18 April 1907|
|Died||11 October 1996
Pittsfield, Massachusetts, U.S.A.
|Institutions||University of Helsinki
|Alma mater||University of Helsinki|
|Doctoral advisor||Ernst Lindelöf
|Doctoral students||Paul Garabedian
James A. Jenkins
|Known for||Riemann surfaces|
|Notable awards||Fields Medal (1936)
Wihuri Prize (1968)
Wolf Prize in Mathematics (1981)
Ahlfors was born in Helsinki, Finland. His mother, Sievä Helander, died at his birth. His father, Axel Ahlfors, was a professor of engineering at the Helsinki University of Technology. The Ahlfors family was Swedish-speaking, so he first attended a private school where all classes were taught in Swedish. Ahlfors studied at University of Helsinki from 1924, graduating in 1928 having studied under Ernst Lindelöf and Rolf Nevanlinna. He assisted Nevanlinna in 1929 with his work on Denjoy's conjecture on the number of asymptotic values of an entire function. In 1929 Ahlfors published the first proof of this conjecture, now known as the Denjoy–Carleman–Ahlfors theorem. It states that the number of asymptotic values approached by an entire function of order ρ along curves in the complex plane going toward infinity is less than or equal to 2ρ.
He completed his doctorate from the University of Helsinki in 1930.
Ahlfors worked as an associate professor at the University of Helsinki from 1933 to 1936. In 1936 he was one of the first two people to be awarded the Fields Medal. In 1935 Ahlfors visited Harvard University. He returned to Finland in 1938 to take up a professorship at the University of Helsinki. The outbreak of war led to problems although Ahlfors was unfit for military service. He was offered a post at the Swiss Federal Institute of Technology at Zurich in 1944 and finally managed to travel there in March 1945. He did not enjoy his time in Switzerland, so in 1946 he jumped at a chance to leave, returning to work at Harvard where he remained until he retired in 1977; he was William Caspar Graustein Professor of Mathematics from 1964. Ahlfors was a visiting scholar at the Institute for Advanced Study in 1962 and again in 1966. He was awarded the Wihuri Prize in 1968 and the Wolf Prize in Mathematics in 1981.
His book Complex Analysis (1953) is the classic text on the subject and is almost certainly referenced in any more recent text which makes heavy use of complex analysis. Ahlfors wrote several other significant books, including Riemann surfaces (1960) and Conformal invariants (1973). He made decisive contributions to meromorphic curves, value distribution theory, Riemann surfaces, conformal geometry, quasiconformal mappings and other areas during his career.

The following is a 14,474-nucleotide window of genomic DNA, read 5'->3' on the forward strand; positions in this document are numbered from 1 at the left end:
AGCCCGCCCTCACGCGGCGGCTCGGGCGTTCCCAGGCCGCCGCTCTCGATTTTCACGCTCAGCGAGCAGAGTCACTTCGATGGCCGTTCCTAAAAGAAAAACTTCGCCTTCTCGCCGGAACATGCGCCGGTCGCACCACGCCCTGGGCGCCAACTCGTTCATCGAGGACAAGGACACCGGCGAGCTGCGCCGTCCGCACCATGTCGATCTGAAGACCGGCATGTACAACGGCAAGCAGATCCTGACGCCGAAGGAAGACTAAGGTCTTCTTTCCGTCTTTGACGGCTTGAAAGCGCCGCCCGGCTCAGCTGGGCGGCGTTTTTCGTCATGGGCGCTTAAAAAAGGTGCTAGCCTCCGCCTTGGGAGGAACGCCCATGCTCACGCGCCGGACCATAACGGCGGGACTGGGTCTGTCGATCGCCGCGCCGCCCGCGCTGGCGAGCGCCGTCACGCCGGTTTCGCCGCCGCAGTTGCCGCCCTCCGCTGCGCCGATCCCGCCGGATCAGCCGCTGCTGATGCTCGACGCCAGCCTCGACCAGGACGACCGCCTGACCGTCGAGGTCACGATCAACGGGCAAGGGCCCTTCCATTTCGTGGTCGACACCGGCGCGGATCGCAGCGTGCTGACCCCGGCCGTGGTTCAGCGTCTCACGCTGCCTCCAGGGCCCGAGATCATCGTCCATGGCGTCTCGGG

- Complex Analysis: an Introduction to the Theory of Analytic Functions of One Complex Variable (1953, 1966, 1979) (ISBN 0-07-000657-1)
- Contributions to the Theory of Riemann Surfaces: Annals of Mathematics Studies (1953) (ISBN 0-691-07939-0)
- Ahlfors, Lars (February 1966). "FUNDAMENTAL POLYHEDRONS AND LIMIT POINT SETS OF KLEINIAN GROUPS". Proceedings of the National Academy of Sciences 55 (2): 251–254. doi:10.1073/pnas.55.2.251. PMC 224131. PMID 16591331.
- Institute for Advanced Study: A Community of Scholars
- Springer, George. "Review of Riemann surfaces. By Lars V. Ahlfors and Leo Sario". Bull. Amer. Math. Soc. 67 (2): 170–171.
- Schaeffer, A. C. (1953). "Review: Complex analysis. By Lars V. Ahlfors". Bull. Amer. Math. Soc. 59 (5): 464–467.
- Lars Ahlfors at the Mathematics Genealogy Project
- Ahlfors entry on Harvard University Mathematics department web site.
- Papers of Lars Valerian Ahlfors : an inventory (Harvard University Archives)
- Lars Valerian Ahlfors The MacTutor History of Mathematics page about Ahlfors
- The Mathematics of Lars Valerian Ahlfors, Notices of the American Mathematical Society; vol. 45, no. 2 (February 1998).
- Lars Valerian Ahlfors (1907–1996), Notices of the American Mathematical Society; vol. 45, no. 2 (February 1998).
- Frederick Gehring (2005). "Lars Valerian Ahlfors: a biographical memoir". Biographical Memoirs 87.
- National Academy of Sciences Biographical Memoir